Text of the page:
Foreign Policy Blogs

Rallies Against Chavez Organized Worldwide

Today and tomorrow (September 4 and 5) there will be a series of marches in Venezuela, Colombia and throughout the world based on the theme of “No More Chávez”. El Universal, one of the independent newspapers in the Venezuelan capital, has a short blurb here.

Two weeks ago a march against the new education reform in Venezuela was met with police officers and tear gas “when government opponents knocked over a fence marking the end of the authorized route” (Reuters). Prior to this event, a very interesting video (in Spanish) shows a commander of the National Guard giving a speech against repressive tactics. He warns his personnel to remain alert because “sectors of the opposition are trying to create a climate of instability within the country”. In addition, he explained that the opposition would benefit from violence leading to any deaths, and he therefore requested his troops to be fully cognizant of wider repercussions of their actions.

My question for the current protests is: how will the administration respond when the protesters are criticizing not just a policy of their President, but the man himself?

At this point it does not appear that the major international news services have reported on these rallies – perhaps they too are waiting with baited breath to see what will happen?



David D. Sussman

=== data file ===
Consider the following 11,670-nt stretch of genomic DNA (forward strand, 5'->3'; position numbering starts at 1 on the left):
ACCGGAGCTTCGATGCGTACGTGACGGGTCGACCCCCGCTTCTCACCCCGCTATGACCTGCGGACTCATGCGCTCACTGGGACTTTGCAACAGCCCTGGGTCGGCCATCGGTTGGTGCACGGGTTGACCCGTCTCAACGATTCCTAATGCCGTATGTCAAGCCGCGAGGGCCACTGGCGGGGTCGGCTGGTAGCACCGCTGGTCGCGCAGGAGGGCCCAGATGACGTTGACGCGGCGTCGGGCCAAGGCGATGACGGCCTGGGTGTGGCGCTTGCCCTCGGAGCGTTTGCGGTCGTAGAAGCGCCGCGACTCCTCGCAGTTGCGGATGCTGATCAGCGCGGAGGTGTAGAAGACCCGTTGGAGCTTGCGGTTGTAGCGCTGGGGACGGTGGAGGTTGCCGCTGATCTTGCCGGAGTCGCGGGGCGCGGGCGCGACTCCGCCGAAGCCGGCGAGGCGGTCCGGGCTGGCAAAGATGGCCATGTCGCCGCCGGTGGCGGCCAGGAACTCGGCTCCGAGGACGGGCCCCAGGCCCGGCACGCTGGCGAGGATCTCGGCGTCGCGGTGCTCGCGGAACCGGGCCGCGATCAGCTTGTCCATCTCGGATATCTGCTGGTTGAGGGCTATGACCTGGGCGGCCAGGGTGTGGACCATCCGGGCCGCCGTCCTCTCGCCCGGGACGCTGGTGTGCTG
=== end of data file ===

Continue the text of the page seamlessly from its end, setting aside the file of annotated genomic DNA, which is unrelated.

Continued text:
David D. Sussman is currently a PhD Candidate at the Fletcher School of Law and Diplomacy (Tufts University), in Boston, Massachusetts. Serving as a fellow at the Feinstein International Center, he was awarded a Fulbright Scholarship to study the lives of Colombian refugees and economic migrants in Caracas, Venezuela. David has worked on a variety of migrant issues that include the health of displaced persons, domestic resettlement of refugees, and structured labor-migration programs. He holds a Masters in International Relations from the Fletcher School, where he studied the integration of Somali and Salvadoran immigrants. David has a B.A. from Dartmouth College and is fluent in Spanish. He has lived in Colombia, Honduras, Nicaragua, Mexico and Venezuela, and also traveled throughout Latin America. In his free time David enjoys reading up on international news, playing soccer, cooking arepas, and dancing salsa casino. Areas of Focus: Latin America; Migration; Venezuela.